IPSEC router-to-router (or) IPSEC client-to-router
I am in the final stages setting up a co-lo solution and have reach a
point of confusion and need some opinions. Being almost finished, I
don't want to reinvent the wheel, however if I can keep the solution
simpler, I would benefit from any additional time spent. Our current
solution is a follows:
We have fours servers which will be in the co-lo. Each server is
currently provisioned and setup for an SSH-server service using
BitVise (http://www.bitvise.com/). My plan upto this point was to
allow only ports 80, 443 and 22 'IN' through m0n0wall. Port 80/443
will be for public access. Port 22 would be further restricted with
the source being our main office only. Anytime I need to access any of
these servers, I would first create an ssh tunnel from my workstation
using the BitVise client, and then use RDP/VNC through the tunnel as
well as any commandline needs.
We have a few other people in the office that need to access three of
these servers all day long. So in essence, there will be almost an 8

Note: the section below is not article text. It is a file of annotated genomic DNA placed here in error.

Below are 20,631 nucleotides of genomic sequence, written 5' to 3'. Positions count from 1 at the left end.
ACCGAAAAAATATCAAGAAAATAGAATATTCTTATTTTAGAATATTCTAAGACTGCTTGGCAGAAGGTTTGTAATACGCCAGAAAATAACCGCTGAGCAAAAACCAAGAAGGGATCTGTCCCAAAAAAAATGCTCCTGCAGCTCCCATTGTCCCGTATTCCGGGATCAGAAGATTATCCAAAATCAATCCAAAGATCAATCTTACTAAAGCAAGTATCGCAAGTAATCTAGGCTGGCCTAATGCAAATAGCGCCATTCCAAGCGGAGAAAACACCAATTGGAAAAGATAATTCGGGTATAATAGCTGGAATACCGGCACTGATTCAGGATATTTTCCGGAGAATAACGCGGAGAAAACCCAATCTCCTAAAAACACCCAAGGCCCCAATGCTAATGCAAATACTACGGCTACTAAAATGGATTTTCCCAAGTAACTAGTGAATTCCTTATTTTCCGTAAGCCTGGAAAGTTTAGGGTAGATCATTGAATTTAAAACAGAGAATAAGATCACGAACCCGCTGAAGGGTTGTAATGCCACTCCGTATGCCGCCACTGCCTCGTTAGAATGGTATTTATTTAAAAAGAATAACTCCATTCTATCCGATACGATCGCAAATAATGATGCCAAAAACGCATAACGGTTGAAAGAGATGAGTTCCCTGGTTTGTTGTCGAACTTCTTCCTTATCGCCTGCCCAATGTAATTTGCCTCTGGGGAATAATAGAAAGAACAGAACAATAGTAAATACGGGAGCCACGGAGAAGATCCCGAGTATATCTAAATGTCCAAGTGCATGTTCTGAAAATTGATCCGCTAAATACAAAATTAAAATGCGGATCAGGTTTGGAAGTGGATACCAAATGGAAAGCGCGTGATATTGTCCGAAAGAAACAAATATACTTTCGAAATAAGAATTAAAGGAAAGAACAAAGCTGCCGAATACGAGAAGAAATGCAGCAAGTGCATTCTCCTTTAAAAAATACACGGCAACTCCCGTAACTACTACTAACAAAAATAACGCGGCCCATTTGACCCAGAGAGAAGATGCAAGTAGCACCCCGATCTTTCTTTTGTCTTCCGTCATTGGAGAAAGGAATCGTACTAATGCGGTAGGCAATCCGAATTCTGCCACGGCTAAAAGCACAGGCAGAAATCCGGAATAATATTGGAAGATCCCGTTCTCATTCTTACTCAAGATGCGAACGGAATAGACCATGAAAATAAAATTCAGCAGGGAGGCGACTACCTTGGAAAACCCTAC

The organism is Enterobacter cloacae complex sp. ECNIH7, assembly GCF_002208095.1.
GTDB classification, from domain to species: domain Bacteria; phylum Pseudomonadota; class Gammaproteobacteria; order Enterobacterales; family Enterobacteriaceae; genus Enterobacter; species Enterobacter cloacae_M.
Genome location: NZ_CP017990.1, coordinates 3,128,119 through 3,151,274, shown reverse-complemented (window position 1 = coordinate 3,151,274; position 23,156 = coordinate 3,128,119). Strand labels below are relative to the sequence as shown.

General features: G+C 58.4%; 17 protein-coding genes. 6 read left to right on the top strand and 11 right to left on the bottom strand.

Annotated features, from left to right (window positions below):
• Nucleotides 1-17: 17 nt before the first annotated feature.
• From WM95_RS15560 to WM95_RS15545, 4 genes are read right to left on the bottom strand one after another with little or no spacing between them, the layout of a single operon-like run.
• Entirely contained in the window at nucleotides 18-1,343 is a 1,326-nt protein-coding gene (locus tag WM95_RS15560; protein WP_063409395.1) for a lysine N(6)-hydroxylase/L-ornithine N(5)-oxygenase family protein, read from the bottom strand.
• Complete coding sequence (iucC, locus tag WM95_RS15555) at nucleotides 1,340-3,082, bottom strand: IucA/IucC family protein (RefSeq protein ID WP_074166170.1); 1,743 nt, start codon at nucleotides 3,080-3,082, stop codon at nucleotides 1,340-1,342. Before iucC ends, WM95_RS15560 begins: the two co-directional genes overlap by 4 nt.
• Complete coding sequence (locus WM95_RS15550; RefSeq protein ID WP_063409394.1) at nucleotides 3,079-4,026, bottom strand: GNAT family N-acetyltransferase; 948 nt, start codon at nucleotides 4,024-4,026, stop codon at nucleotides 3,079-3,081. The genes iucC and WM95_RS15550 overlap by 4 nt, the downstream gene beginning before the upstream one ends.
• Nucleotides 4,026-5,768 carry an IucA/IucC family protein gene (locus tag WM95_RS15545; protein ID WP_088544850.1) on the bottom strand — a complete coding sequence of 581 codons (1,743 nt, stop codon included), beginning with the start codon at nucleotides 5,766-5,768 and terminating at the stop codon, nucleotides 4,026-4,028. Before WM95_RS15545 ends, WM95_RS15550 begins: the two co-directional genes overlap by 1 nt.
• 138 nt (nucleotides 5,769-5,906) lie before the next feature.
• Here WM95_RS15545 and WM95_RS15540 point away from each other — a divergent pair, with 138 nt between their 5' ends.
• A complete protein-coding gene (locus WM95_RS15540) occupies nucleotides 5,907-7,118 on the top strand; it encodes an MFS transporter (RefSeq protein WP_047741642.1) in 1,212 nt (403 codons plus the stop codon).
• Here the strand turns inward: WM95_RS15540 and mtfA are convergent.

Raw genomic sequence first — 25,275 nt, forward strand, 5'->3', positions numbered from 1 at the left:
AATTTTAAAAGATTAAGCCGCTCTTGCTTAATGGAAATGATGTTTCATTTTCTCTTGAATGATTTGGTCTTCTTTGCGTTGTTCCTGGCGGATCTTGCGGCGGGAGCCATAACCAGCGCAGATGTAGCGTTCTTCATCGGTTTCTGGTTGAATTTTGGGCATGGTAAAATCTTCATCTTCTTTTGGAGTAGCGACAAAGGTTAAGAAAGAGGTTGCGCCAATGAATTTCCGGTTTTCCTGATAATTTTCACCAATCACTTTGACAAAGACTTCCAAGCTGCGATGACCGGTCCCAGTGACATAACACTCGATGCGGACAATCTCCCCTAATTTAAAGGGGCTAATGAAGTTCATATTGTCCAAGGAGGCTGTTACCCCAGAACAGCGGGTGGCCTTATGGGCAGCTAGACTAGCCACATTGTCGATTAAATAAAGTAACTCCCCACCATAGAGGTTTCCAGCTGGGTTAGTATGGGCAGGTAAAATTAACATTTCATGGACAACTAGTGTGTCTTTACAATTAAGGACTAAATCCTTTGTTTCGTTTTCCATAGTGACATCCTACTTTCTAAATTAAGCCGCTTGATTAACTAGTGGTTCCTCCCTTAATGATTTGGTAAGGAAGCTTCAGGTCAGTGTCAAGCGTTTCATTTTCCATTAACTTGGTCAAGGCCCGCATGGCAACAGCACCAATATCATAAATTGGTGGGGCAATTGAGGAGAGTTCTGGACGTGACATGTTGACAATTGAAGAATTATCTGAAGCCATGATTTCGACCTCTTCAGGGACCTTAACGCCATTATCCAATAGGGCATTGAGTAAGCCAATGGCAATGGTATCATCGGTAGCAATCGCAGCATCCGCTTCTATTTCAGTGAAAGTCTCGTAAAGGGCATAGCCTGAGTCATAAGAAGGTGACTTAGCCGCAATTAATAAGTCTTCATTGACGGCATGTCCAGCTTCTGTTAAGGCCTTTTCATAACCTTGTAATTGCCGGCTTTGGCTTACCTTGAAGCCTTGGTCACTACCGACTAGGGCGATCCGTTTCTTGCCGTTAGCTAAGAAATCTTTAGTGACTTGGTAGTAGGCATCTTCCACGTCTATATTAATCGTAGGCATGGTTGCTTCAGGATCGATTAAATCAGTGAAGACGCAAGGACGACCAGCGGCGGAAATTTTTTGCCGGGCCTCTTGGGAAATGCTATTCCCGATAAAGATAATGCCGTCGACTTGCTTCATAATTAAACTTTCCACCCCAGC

hour persistent tunnel to/from the co-lo network. An unfortunate
side-effect will be the additional cpu's for en-crypting/de-crypting
the tunnel traffic on the server.
I have setup router-to-router IPSEC with m0n0wall with success, but in
trying to be security conscientious, I was leaning away from using a
full time connected tunnel for this application. I beleive that with a
full time tunnel, if one of the co-lo servers is compromised, the
attacker conceiveably could have access to our main office (and
Then there's the possibilty of using an IPSEC client like GreenBow. In
this scenario, the client pc on the main office network would
initiated an IPSEC seesion with the m0n0wall firewall at the co-lo
end. Having not really researched this yet, I am assuming that the
IPSEC connection is not only initiated but also torn-down by the
So now I'm at an impass.
The IPSEC solution would
* be cheaper (not having to buy Bitvise SSHserver)
* remove cpu cycles from the servers. (the firewall has been upsized
to a 1Ghz processor)
* simpler to setup and administer.
The downside would be the single point of failure (compromise).
My needs are simple. I have a client workstation that needs to access
the server,s securely. I also need the ability to map a drive on the
client pc to a resource on the server. Both networks will have
m0n0wall firewall/routers as gateways.
I'll take any suggestions or comments. I am kinda in a knowledge
vaccum and have learned much of what I know from research.